Anyone who knows anything about baseball knows that Jackie Robinson broke the sport’s color barrier in 1947 as a member of the Brooklyn Dodgers.
What’s less known is that he also broke the color barrier in Georgia.
Robinson, a native of Cairo, was the first black professional baseball player to step onto the field against white players during an April 7, 1949, exhibition game against the Macon Peaches at Luther Williams Field, which Brooklyn won 11-2.
An article in the Macon Telegraph the next day noted that “the appearance of Robinson marked the first time a Negro has competed against white players in Georgia.”
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The announced attendance for the game was a record 6,436, with whites sitting on the first base side of the stadium and blacks sitting on the third base side.
Bobby Pope, executive director of the Georgia Sports Hall of Fame, said he thinks the crowd was the largest at the stadium until 1964, when Macon native John “Blue Moon” Odom came to town while pitching for the Birmingham Barons of the Southern League.
Now, 63 years later, a new motion picture about Robinson’s life, titled “42,” is set to film in Macon. That was Robinson’s jersey number, which Major League Baseball retired from use in 1997.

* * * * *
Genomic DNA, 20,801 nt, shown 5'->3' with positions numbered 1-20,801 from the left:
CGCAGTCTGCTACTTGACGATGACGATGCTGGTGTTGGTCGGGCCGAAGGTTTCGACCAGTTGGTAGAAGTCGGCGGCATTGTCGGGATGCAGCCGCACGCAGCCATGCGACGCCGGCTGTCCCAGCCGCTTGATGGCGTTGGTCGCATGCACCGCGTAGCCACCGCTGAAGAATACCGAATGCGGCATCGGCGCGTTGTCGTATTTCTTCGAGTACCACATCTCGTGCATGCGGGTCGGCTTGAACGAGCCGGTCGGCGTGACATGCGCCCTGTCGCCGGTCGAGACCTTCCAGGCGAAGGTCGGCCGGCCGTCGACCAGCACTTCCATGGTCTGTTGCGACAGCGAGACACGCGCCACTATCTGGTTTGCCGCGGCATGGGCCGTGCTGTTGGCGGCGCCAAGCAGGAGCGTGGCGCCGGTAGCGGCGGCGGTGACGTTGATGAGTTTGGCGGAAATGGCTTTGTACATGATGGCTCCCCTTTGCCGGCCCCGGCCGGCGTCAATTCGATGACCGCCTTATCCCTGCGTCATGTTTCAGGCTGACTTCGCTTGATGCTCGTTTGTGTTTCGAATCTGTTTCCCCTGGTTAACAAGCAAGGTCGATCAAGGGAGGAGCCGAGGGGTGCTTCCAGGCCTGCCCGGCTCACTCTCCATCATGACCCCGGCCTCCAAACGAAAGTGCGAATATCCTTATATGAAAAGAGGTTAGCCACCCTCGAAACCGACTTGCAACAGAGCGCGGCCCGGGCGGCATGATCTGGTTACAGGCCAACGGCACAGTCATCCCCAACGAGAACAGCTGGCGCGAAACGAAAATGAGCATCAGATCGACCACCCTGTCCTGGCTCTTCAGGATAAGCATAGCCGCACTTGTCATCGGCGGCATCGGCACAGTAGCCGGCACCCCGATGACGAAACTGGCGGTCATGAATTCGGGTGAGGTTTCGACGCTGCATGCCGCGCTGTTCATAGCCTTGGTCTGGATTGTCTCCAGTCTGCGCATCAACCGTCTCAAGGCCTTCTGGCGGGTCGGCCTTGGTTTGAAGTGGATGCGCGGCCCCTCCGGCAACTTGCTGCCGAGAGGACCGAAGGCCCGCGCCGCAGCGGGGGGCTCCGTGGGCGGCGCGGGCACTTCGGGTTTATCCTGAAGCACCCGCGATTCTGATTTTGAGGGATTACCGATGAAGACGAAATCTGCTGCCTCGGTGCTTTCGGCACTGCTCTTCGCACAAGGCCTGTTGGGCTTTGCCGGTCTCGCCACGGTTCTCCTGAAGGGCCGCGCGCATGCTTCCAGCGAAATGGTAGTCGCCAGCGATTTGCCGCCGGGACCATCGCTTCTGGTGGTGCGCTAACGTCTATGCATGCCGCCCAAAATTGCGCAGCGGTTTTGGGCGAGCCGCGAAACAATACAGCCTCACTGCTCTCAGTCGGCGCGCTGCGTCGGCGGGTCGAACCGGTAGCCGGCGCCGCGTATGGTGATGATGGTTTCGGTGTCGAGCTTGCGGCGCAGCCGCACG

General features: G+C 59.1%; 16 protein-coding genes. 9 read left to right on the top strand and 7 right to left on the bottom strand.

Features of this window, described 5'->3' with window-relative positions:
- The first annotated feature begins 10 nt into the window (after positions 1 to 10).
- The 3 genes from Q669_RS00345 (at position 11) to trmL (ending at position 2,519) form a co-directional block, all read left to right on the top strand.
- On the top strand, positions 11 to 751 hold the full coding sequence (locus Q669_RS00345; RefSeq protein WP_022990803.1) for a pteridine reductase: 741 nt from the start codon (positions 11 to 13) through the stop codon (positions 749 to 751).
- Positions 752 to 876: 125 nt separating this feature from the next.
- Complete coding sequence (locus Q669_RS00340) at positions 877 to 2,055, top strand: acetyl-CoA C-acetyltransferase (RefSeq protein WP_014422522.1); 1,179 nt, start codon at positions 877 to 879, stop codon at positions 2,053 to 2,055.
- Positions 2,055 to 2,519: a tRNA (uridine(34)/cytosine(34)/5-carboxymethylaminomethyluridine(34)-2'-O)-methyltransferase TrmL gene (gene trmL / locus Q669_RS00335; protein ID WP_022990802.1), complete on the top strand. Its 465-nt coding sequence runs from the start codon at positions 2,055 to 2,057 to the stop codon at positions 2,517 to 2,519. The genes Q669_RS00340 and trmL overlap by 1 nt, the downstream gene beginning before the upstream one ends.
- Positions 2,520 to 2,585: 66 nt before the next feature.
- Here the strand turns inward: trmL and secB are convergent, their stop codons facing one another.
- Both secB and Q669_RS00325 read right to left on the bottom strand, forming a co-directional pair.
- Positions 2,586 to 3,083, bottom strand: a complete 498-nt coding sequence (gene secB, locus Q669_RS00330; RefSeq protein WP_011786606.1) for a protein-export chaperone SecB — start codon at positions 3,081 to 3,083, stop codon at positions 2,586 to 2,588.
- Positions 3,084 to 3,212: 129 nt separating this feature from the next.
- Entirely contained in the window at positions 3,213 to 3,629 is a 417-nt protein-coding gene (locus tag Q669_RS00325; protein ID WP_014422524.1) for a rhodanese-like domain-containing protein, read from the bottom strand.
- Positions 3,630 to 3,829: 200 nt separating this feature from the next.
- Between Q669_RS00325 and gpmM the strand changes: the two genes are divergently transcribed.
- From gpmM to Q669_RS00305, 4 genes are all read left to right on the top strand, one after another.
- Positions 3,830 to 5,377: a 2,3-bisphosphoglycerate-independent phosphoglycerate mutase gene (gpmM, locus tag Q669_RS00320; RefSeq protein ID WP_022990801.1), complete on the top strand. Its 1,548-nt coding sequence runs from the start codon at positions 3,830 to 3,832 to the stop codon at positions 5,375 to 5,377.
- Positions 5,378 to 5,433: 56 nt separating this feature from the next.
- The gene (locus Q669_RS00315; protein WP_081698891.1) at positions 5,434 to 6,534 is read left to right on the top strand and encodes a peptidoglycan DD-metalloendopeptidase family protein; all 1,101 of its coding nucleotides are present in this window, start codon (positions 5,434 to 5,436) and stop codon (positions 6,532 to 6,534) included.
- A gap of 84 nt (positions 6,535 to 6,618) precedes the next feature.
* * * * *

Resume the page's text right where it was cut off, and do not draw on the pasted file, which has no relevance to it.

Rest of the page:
According to the newspaper, Robinson’s appearance in Macon was well-received by black baseball fans across the city but less so by white fans.
“The record crowd was made up of approximately 3,000 Negro fans, who overflowed all around the new home run fence,” the newspaper reported. “There were vacant seats in the grandstand and bleachers, where the white fans sat. The colored customers had plenty to yell about as their favorite, Jackie Robinson, colored second baseman for the Brooks, came through with three hits, one a blooper, to rank with Carl Furillo, Dodgers right fielder, as hitting star of the game.”
Interestingly, the box score that ran with the story omitted Robinson’s batting line, but it did list him as having a run batted in.
Minnie Singleton, who served as editor for what was known as the “colored page” that ran in The Telegraph during those years, interviewed Robinson and fellow Hall of Famer Roy Campanella at the Douglass Grill, along with legendary sportswriter Sam Lacy of The Afro-American newspaper in Baltimore. Lacy was one of many sports writers who lobbied baseball officials to integrate in the mid-1940s before Robinson was signed.
Campanella didn’t play in the game against Macon, but other Dodgers stars, including Furillo, Gil Hodges and Hall of Famer Duke Snider, did. Snider hit a home run during the game. Milt Stock, a former Peaches manager, served as a coach with the Dodgers.
Telegraph Sports Editor Sam Glassman, who covered the game, noted that Robinson was celebrated by only half of the record crowd.
“Jackie Robinson was booed by many of the white fans and applauded by members of his own race,” he wrote.
To contact writer Phillip Ramati, call 744-4334.